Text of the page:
The Recombinant Adenoviruses Induced High Anti-FMDV IgA Antibody Titers in Mice
The nasal washes of the immunized mice were tested for anti-FMDV IgA antibodies with an indirect ELISA after they were diluted 1:50 or 1:4. The net anti-FMDV responses in the samples are shown as mean ODs. As shown in Figure 5, both rAdv-P12A3CWT-GD and rAdv-P12A3CG38SF48S-GD induced high IgA antibody responses than WtAdv (P < 0.01) at 14 dpi, and even higher IgA antibody responses were induced at 28 dpi. These result suggested that rAdv-P12A3CWT-GD and rAdv-P12A3CG38SF48S-GD induced IgA antibodies against FMDV.
Figure 5. Anti-FMDV IgA antibodies detected with indirect ELISA. (A) Anti-FMDV IgA antibodies in the nasal washes of the intraocular–nasally immunized mice were tested with indirect ELISA. (B) Anti-FMDV IgA antibodies in the nasal washes of the intramuscularly immunized mice were tested with indirect ELISA. Results are presented as means ± SD (n = 3).
Recombinant Adenoviruses Protect Guinea Pigs Against FMDV
The neutralizing antibodies in the sera of the intramuscular immunization guinea pigs were tested with VNT. The neutralizing titers were very low in all four groups of guinea pigs at 0 dpi, and there was no significant difference between the four groups (Figure 6A). At 25 dpi, higher levels of neutralizing antibodies were induced by the inactivated vaccine, rAdv-P12A3CWT-GD, and rAdv-P12A3CG38SF48S-GD than WtAdv did (P < 0.001). The nasal washes of the immunized guinea pigs were tested for anti-FMDV IgA antibodies with an indirect ELISA (Figures 6B,C). Both rAdv-P12A3CWT-GD and rAdv-P12A3CG38SF48S-GD induced higher IgA antibody responses at 25 dpi than WtAdv did (P < 0.01).
Figure 6. High neutralizing antibody titers and FMDV-specific IgA antibodies were induced in guinea pigs. (A) Neutralizing antibodies in the sera of the intramuscularly immunized guinea pigs were tested with VNT. (B) Anti-FMDV IgA antibodies in the nasal washes of the intraocular–nasally immunized guinea pigs were tested with indirect ELISA. (C) Anti-FMDV IgA antibodies in the nasal washes of the intramuscularly immunized guinea pigs were tested with indirect ELISA. Results are presented as means ± SD (n = 3).
After challenge with strain A/GDMM/CHA/2013 at 28 dpi, the guinea pigs were monitored for lesions on the footpads for 10 consecutive days postchallenge (dpc) and were then euthanized on day 11 (or before in cases of severe signs of disease). All the guinea pigs in groups 3 and 7 developed lesions on the uninjected footpads at 2 dpc, as shown in Table 3. At 3 dpc, two guinea pigs developed lesions on the uninjected footpads in group 5. At 4 dpc, one guinea pig in group 1 and two guinea pigs in group 6 developed lesions on the uninjected footpads. At 5 dpc, one guinea pig developed lesions on the uninjected footpads in group 5. None of the guinea pigs in the other two groups developed severe vesicles. Unprotected guinea pigs showed signs of emaciation, lethargy, rough fur, and blisters. These results indicate that rAdv-P12A3CG38SF48S-GD protected 100% of guinea pigs against FMDV when administered intramuscularly.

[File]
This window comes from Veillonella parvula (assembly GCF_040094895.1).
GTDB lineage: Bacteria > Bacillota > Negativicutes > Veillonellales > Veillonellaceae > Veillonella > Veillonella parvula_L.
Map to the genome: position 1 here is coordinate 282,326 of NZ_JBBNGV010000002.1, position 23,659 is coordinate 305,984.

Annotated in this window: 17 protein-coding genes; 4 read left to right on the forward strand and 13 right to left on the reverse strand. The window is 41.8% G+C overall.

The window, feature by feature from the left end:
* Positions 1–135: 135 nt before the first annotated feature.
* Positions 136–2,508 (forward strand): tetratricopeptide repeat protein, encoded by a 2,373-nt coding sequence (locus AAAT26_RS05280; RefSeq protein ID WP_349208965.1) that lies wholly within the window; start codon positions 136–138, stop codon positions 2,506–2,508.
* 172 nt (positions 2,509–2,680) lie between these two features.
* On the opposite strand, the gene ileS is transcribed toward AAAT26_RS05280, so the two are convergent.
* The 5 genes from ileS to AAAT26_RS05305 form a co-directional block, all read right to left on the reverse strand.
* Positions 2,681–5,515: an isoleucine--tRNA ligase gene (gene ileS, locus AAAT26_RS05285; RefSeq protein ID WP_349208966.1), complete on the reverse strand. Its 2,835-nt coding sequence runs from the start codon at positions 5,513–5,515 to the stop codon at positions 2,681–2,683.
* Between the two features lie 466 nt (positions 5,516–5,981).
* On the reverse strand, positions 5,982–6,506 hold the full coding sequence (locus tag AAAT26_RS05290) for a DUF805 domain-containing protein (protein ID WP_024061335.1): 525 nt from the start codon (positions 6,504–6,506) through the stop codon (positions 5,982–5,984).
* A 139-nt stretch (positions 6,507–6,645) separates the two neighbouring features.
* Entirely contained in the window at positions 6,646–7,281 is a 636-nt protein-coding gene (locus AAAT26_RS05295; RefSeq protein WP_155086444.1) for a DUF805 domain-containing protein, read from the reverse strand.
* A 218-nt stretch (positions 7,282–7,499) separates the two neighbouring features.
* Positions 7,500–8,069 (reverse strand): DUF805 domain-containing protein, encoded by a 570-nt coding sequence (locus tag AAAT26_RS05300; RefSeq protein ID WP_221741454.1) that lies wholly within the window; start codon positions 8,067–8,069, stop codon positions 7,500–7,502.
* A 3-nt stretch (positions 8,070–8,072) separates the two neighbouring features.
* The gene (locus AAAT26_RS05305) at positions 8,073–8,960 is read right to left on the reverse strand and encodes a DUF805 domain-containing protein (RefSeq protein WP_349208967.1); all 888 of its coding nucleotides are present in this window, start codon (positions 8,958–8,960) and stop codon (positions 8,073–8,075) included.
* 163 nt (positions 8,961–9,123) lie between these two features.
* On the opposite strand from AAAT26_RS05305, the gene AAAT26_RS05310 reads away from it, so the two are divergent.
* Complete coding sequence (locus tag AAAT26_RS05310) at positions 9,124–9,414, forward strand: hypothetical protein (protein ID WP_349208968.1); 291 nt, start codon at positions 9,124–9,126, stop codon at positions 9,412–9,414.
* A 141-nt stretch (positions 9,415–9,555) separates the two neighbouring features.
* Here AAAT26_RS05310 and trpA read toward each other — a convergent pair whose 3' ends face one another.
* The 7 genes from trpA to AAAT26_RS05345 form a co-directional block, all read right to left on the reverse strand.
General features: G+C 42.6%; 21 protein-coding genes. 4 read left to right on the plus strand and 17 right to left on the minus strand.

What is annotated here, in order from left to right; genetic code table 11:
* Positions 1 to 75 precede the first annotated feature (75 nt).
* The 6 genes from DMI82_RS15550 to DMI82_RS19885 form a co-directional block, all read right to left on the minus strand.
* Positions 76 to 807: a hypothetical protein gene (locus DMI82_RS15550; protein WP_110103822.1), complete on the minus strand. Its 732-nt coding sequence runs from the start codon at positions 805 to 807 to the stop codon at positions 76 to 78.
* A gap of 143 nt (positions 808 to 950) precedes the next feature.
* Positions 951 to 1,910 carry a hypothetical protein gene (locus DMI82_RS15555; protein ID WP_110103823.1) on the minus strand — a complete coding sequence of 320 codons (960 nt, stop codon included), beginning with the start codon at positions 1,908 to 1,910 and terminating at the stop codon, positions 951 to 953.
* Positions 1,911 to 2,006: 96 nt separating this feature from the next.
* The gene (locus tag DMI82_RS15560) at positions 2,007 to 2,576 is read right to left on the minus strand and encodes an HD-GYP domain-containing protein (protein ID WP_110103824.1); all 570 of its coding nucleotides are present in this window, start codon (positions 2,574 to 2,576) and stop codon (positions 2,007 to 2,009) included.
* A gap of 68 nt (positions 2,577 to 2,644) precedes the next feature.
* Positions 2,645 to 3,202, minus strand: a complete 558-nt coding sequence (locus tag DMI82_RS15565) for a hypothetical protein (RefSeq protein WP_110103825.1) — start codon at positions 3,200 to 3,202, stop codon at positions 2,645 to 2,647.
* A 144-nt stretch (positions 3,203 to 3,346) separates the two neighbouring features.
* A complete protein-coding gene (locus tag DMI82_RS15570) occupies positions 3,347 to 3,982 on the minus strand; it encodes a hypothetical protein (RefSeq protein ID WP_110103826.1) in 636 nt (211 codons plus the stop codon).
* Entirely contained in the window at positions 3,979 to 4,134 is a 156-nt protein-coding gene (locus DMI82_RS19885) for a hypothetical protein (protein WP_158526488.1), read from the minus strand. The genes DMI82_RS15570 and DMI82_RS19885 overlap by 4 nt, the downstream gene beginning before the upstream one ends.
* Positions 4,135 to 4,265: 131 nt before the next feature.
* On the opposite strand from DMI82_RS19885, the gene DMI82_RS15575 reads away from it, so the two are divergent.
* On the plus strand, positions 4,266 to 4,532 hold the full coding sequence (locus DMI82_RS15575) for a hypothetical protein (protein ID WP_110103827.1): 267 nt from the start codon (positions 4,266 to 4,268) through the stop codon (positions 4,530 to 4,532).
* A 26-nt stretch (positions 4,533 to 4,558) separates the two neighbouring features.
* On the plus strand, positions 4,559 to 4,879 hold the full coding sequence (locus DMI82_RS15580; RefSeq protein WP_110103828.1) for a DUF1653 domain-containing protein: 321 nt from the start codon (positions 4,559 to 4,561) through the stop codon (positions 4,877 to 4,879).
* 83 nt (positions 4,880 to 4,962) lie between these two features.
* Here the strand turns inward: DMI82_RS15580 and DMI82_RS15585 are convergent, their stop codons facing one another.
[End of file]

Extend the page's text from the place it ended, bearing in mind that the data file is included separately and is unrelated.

Table 3. Protection of and symptom severity in guinea pigs after challenge with A/GDMM/CHA/2013 strain.
An inactivated FMDV vaccine has played a significant role in the prevention and control of FMDV (Caridi et al., 2017; Khalifa et al., 2017). However, the traditional inactivated vaccine has many disadvantages. Therefore, the development of alternative vaccines has been extensively explored. Several studies have examined the protective effects of recombinant adenoviruses expressing the FMDV P12A and 3C proteins of different serotypes (Zhou et al., 2013; Kumar et al., 2015; Xie et al., 2016; Sreenivasa et al., 2017). However, the endemic strain in China, FMDV A/GDMM/CHA/2013, has rarely been investigated. Given the extremely weak cross-immunity conferred by the FMDV subtypes, we expressed the P12A and 3C proteins of FMDV strain A/GDMM/CHA/2013 in an adenoviral vector in this study.
When blindly passaged to the third passage, an obvious CPE and green fluorescence (Figure 2A) were observed in HEK-293 cells. The viral titers increased significantly with the passage of the viruses (Figure 2B), and we successfully amplified the target gene P12A3C from different passages (P3, P6, and P9). These results suggested that the recombinant adenoviruses rAdv-P12A3CWT-GD and rAdv-P12A3CG38SF48S-GD were successfully constructed and that the target gene is inherited stably by the recombinant adenoviruses. Mutations G38S and F48S were induced in 3C to reduce its protease activity. The same bands for VP0 and VP1/VP3 were detected in rAdv-P12A3CWT-GD and rAdv-P12A3CG38SF48S-GD, suggesting that both the wild-type 3C and mutant 3C proteins cleave P1-2A to generate VP0, VP3, and VP1. However, rAdv-P12A3CG38SF48S-GD showed a higher OD490 value and better immunogenicity than rAdv-P12A3CWT-GD, suggesting that the mutation of 3C reduced the cellular toxicity of the construct and increased the yield of structural proteins.